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Three simple tricks to speed up yarn install
Dev productivity and quality of life improvements are a passion of mine. And speeding up working with code is not only fun, but also essential for building products fast. Happier and faster developers equal happier customers, who get their features and bug fixes sooner!
When dealing with npm-based ecosystem and its myriads of packages, dependencies install time, especially in large projects, can be unreasonably long. Below are three simple tricks that can help you shave off a minute or two, or sometimes even reduce your
yarn install time by half 😋
Bloated yarn.lock problem
If your project runs on yarn, then more likely than not some of your dependencies will be duplicated, even if they satisfy semver conditions. Although yarn promises that deduplication isn’t necessary, this is not exactly the truth.
Imagine the situation: you’re adding
@awesome/tools library to your dependencies, which also depends on
utils@^1.0.0library, which is its latest version. After installing
@awesome/tools you’ll see in your
After a few months you want to add another library that depends on those utils, let’s say
@simple/button. Utils library released a few bug fixes and features in the meantime, and its latest version is now
@simple/buttondepends on it. If you just run
yarn add @simple/button, then in the
yarn.lock you will see this picture:
1.0.0 versions are semver-compatible, yarn will not merge them into one as you’d expect, and you’ll end up with 2 versions of the same
utils in the repo.
It gets worse than that. If you have a few different libraries that depend on version
1.0.0 and a few that depend on
1.5.1, yarn will hoist one of those versions to the root of
node_modules folder, but another one would have no place to go (only one version can sit at the root), and they will be installed as copies in
node_modules folders of the libraries that use them. You’ll end up with this folder structure:
And although it seems like you only have 2 versions of
utils library, in reality, it can be 5–6-infinite-number of its copies living in your project, all of which need to be copied into their place, and all of which will steal your
yarn install time.
Deduplicate! Either manually ensure that all semver-compatible libraries resolve to just one version, or use tools like yarn-deduplicate to automate it for you. This is what you want in your
Just to give you a taste of what’s possible: in one of the projects I was working on the radical deduplication of all dependencies dropped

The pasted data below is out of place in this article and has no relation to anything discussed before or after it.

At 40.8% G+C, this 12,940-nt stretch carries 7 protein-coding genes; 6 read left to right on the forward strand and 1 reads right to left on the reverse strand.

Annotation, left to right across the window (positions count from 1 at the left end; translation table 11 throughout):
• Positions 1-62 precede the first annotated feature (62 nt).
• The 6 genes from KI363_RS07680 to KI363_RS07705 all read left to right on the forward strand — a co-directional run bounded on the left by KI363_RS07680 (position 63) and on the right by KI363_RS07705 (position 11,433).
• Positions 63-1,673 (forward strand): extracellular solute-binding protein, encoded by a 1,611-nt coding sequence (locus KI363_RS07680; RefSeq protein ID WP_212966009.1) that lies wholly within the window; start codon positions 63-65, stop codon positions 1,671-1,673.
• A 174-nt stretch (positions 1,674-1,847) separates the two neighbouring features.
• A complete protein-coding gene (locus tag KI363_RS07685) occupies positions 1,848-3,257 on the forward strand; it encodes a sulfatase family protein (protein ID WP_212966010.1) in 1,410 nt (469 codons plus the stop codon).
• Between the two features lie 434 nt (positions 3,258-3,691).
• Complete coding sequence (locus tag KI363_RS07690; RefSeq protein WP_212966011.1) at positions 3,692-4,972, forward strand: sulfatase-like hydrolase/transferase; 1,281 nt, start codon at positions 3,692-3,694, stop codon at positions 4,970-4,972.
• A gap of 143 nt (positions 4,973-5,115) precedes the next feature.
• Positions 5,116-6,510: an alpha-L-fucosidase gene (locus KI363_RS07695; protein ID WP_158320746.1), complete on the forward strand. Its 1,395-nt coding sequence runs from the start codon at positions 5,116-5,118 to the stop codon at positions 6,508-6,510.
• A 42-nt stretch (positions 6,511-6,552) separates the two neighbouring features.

yarn install time from 3 min to ~1.5min. 50%!
The dark side of monorepo and workspaces
If you subscribe to the monorepo school of thoughts and use yarn workspaces (or Lerna, which uses workspaces underneath) to manage your packages, you can easily find yourself in a situation where dependencies in your local packages are out of sync with each other. Similar to the situation above, if one of your packages depends on
utils@^1.0.0 and others on
utils@^1.5.1, and those are not deduplicated in the root
yarn.lock, yarn will create multiple copies of the version that is not hoisted to the root, and install them in your workspaces’
node_modules folders. In this case you have the potential to end up not only with multiple copies of the same dependency in the root
node_modules, but also with the same copies of the dependency scattered all over the repo:
In a really big project that I was working on, that had more than 600 workspaces, if we would have allowed as little as 10% of the dependencies to go out of sync,
yarn install instead of 5 min would take an hour. For 50% it would just throw with “out of memory” error halfway through :)
If migrating to yarn2 or anything pnpm based is not an option (they solve this particular problem), then the only other choice is to keep dependencies in your workspaces strictly in sync with each other and the root
package.json. Up to the patch version number, no reliance on semver!
Nuke node_modules situation
For some reason, when something weird is happening after updating dependencies in yarn, the very first solution that everyone recommends is to nuke
node_modules folder and do a fresh
yarn install. It’s usually the last suggestion as well since it magically fixes 90% of the weirdness cases. After a while, doing
rm -rf node_modules && yarn install develops into a habit that you do every time you check out the main branch and start working on a new feature. All those boring, boring, booooring minutes watching yarn re-installing everything…
If only it could be speeded up a little bit, at least by 50%…
Inside your root
node_modules folder there is a secret file
.yarn-integrity, where yarn writes down everything that it needs to know about your repository and its installed dependencies. If the content of this file doesn’t match the situation in the repo, yarn will update it and refresh the installed packages. And if the file is missing, it will generate it based on the
yarn.lock and update the content in
node_modules with whatever is supposed to be there according to
yarn.lock. Without removing it first, so if most of the content there is already correct, then it just replaces the incorrect one.
See where this is going? 😉 Instead of
rm -rf node_modules && yarn install habit do
rm -rf node_modules/.yarn-integrity && yarn install
🙃. It usually halves the time it takes to run
yarn install (tested on at least 3 projects of various sizes).
Hope you enjoyed those three little secrets, applied them to your repo and your
yarn install is now faster than ever! 🥳